With the various changes to the UK property market and property taxes over the last 18 months, UK-based property investors are now considering the prospect of using a limited company for their property investments. Many investors believe that the use of a limited company may be better for them financially when compared to their current situation as a private investor.
One of the biggest issues that investors have faced is the changes to the way that mortgage interest relief works, having a big impact on the amount of money that can be generated. However, with a limited company many of the laws are different and mean that a limited company may offer some value to investors.
As is the case right through the property investment sector, it is advised that the use of a limited company is thoroughly researched before any decisions are made, especially as results are based purely on individual investors and their own property investments.
Limited company property investment considerations
One of the biggest benefits of using a limited company for property investment purposes is that they are considered to be more tax efficient, especially following the most recent round of tax changes. Tax laws that are currently associated with property investments do not apply when transferring property over to a limited company and this is why most investors consider this option.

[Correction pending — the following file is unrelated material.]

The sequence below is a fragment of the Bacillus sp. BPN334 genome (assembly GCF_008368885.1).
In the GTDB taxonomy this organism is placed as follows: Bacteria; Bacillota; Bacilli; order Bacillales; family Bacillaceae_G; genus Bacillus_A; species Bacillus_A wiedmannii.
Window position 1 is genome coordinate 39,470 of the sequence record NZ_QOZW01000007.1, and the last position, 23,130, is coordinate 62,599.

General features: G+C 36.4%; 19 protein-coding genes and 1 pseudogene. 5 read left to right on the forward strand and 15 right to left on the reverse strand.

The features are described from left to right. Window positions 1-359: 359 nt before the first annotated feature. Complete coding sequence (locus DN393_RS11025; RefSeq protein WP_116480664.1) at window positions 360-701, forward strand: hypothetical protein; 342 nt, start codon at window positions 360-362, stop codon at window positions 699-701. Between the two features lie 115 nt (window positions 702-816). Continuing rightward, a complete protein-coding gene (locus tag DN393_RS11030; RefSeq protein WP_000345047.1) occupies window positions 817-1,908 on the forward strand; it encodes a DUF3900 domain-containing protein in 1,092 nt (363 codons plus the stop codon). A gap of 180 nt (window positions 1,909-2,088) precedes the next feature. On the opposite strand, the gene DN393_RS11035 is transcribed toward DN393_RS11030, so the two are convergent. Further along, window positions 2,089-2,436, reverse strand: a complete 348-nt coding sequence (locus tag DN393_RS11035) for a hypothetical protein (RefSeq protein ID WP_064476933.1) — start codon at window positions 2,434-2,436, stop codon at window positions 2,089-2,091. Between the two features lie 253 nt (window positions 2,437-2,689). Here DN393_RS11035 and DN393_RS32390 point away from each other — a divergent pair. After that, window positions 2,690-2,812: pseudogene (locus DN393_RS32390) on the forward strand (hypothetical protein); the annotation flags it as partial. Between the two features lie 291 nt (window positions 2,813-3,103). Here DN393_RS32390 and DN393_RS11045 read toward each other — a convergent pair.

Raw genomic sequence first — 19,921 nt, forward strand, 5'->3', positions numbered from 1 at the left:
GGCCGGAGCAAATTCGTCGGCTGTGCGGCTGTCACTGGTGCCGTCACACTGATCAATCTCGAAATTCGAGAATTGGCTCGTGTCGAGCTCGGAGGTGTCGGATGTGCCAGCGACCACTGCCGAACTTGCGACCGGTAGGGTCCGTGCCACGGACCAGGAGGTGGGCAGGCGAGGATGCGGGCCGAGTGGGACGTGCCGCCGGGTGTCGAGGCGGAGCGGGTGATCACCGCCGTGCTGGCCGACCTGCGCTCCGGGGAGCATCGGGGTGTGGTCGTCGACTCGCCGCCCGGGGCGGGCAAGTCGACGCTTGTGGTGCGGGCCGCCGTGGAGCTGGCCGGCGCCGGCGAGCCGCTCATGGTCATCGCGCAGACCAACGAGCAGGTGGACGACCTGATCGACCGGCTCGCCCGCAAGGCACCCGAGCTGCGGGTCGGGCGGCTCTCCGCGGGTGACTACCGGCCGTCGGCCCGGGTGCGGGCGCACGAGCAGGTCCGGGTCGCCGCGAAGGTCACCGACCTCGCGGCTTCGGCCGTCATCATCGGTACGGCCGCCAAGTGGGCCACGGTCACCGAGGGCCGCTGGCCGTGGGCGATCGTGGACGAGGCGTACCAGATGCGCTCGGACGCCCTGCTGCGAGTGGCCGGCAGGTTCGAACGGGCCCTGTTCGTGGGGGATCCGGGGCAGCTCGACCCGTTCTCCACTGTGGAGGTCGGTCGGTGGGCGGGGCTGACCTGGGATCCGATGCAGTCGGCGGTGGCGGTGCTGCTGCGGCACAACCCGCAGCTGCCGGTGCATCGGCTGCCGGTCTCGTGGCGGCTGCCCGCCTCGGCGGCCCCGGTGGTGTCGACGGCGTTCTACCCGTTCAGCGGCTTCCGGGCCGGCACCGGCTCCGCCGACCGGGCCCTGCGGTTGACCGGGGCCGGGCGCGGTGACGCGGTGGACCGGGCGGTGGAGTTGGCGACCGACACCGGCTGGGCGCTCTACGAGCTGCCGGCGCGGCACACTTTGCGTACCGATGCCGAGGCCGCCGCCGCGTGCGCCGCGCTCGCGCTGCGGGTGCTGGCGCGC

- Mortgage interest relief changes don’t apply to limited companies, which means that mortgage interest can still be thought of as a tax-deductable cost, (no longer the case for private investors).
- Using a limited company means that, as landlords are often in the higher tax bracket, they will be taxed at 40% privately, whilst limited companies would be subject to corporation tax, which is set at just 19%.
- You will also be required to pay dividend tax when taking dividends out of the company, which will have been generated from your property investments, further reducing the profit that you have made.
- The amount of tax-free dividend that you can claim has now reduced from £5,000 to £2,000, meaning that you will lose more profit than limited company owners have previously.
- When you transfer your properties over to your limited company, it is considered as a sale and they are therefore subject to Capital Gains Tax, although it may be possible to claim incorporation relief to minimise this.
This article was written and contributed by Mark Burns, Hopwood House
DISCLAIMER: This article should not be regarded as constituting legal advice in relation to particular circumstances; it is merely a general comment on the relevant topic. If specific advice is required in connection with any of the matters covered in this article, please speak to Hopwood House directly.